[Alt-photo] Preserving color in a salt print (lovely lilac turning into brown after hypo)

Bert Kuijer gemeentehuis at gmail.com
Mon May 5 06:10:12 UTC 2014

Hi everyone,
A friend of mine had a question on the APUG forum about preserving the
"lovely lilac" color, that changes into yellow-brown after the hypo bath. I
promised him to forward his question to the alt-photo list. If you have an
answer and could reply here, I'll forward it to him. If you are a member of
the APUG forum, you could find his original question here:
His username is: NedL.
Thank you,
Bert from Holland
~~~~~~~~~~~ question from NedL ~~~~~~~~~~~~
"If you've tried making a salt print, you'll know that after the paper is
first exposed it has a lovely lilac color. This color changes when it hits
the hypo, to a yellow-brown, which dries down to differing shades depending
on all sorts of things. The final color can be reddish, brown, neutral and
even maroon, but nothing close to the original delicate lilac color.

A recurring theme from old and new descriptions of salt prints is the
desire not to lose those purplish tones. Reading them makes me wonder if
that's a reason gold toners became popular, because they cause a shift
toward purple, which people wanted because of the disappointment of seeing
the lilac disappear! Chrisopher James even has a teaser in his
instructions, saying he'll reveal how to do it at the end, which he does...
his friend washes her salt prints in salt water ( which causes a shift
toward red ) then re-exposes them to light to bring the lilac back out,
then doesn't fix them and stores them in a dark box, regarding them as
ephemeral objets d'art. I can relate to this... I make a lot of solargraphs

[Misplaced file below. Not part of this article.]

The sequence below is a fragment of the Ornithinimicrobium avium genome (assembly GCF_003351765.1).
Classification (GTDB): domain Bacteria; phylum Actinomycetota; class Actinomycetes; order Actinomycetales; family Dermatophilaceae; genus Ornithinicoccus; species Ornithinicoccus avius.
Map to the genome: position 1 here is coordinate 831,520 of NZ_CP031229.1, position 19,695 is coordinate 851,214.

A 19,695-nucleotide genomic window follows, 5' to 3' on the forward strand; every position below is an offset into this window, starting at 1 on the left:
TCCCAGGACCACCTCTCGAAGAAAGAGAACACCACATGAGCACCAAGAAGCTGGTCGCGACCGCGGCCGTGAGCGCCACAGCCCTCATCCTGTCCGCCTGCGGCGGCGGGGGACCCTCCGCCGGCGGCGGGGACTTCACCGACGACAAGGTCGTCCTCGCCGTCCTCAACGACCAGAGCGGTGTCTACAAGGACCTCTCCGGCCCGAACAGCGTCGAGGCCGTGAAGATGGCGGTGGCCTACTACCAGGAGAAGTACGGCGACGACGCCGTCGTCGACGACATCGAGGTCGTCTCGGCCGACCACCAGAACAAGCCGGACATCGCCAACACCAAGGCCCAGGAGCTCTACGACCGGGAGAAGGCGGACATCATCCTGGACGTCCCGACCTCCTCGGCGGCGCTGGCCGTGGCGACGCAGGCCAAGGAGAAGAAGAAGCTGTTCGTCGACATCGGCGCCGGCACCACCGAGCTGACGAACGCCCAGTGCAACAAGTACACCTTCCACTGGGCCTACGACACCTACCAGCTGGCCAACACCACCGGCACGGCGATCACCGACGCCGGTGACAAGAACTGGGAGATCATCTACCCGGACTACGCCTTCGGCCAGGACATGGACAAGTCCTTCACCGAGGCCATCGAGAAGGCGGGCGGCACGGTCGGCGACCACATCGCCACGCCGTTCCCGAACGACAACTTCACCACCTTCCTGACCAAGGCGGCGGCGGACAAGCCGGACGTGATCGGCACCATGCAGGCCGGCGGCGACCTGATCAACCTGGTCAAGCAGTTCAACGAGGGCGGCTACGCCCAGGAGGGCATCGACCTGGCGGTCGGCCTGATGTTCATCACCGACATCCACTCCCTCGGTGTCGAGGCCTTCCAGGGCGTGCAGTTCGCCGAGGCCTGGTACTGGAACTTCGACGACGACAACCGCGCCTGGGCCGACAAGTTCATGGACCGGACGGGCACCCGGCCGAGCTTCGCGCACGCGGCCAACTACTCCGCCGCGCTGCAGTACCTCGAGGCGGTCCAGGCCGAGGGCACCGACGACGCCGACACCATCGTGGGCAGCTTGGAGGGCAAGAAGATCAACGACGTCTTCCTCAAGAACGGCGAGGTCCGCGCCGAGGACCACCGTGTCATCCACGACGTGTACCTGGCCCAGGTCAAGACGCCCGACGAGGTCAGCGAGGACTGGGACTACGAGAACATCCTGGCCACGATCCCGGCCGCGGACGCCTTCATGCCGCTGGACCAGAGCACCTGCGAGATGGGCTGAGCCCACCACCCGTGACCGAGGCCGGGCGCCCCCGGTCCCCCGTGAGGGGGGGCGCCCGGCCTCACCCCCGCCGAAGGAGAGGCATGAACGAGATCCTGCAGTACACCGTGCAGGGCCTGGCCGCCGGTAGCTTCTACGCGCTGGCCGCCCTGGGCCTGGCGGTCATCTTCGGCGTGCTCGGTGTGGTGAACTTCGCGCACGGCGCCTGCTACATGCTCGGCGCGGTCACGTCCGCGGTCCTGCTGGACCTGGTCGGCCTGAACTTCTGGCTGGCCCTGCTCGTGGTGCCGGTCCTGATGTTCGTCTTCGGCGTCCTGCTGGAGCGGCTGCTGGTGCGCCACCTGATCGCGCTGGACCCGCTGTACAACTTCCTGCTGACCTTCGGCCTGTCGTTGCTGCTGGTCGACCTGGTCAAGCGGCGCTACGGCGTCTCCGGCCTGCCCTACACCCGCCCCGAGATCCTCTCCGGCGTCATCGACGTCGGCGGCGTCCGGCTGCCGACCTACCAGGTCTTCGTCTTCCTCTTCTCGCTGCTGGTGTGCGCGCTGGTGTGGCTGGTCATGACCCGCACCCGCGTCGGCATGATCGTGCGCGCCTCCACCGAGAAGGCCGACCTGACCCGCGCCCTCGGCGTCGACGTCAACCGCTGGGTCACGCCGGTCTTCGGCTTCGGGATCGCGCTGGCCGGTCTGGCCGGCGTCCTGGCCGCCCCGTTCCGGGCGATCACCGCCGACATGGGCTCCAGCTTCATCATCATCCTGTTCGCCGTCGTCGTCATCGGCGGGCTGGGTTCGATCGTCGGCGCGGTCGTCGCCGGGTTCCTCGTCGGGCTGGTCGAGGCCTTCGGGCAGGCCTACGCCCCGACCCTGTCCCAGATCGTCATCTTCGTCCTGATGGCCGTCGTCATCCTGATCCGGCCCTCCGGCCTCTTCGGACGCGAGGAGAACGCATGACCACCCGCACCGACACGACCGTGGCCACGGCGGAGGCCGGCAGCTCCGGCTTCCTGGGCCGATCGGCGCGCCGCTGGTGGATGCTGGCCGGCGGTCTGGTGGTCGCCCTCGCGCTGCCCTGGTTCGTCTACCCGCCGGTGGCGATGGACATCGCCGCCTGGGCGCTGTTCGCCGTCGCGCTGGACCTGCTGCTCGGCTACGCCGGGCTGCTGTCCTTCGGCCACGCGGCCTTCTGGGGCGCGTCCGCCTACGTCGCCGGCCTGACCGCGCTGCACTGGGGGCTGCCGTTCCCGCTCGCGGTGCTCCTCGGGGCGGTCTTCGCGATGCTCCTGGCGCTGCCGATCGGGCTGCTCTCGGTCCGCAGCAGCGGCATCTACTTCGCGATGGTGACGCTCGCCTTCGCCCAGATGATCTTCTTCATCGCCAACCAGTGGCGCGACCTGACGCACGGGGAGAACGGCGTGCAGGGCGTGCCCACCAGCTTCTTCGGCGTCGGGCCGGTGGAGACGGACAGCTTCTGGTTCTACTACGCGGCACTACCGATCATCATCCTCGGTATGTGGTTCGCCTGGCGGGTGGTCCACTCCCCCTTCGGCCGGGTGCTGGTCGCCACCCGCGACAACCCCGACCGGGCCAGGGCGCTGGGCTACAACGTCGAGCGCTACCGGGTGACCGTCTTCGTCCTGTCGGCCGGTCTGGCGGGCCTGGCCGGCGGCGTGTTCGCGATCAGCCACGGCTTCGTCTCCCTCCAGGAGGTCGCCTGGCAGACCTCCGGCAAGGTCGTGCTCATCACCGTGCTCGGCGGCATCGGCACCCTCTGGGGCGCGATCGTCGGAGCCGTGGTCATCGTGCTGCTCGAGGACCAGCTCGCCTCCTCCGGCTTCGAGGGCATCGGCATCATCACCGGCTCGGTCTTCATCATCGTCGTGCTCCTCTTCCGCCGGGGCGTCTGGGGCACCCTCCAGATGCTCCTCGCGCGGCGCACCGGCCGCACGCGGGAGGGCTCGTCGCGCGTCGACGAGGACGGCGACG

which can be similarly ephemeral, and my daughter is well aware of looking
at them in reduced light and quickly scanning them. After seeing one of my
first salt prints she insisted it was perfect and I shouldn't fix it...
just store it in a box. I think she had a point, and it never again looked
as nice as it did when we viewed it in the contact frame.

I was just reading a couple of articles about chromoskedasic printing. One
at the freestyle site and one at another site. Both mention that Jolly ( an
originator of the process, whose name is also attached to Sabatier effect
printing ) says if you don't want the colors to shift in the fixer then you
should fix your photograph in a 1% solution of sodium thiocyanate for 20
seconds. This to be used in place of regular fixer. Like in salt prints,
the varying colors in chromoskedasic printing are caused by different
silver grain sizes and densities. I wonder if this approach could work for
preserving the colors in a salt print?

Has anyone tried this? Thoughts? I just checked photographers formulary and
sodium thiocyanate is not particularly expensive, 10 grams for less than

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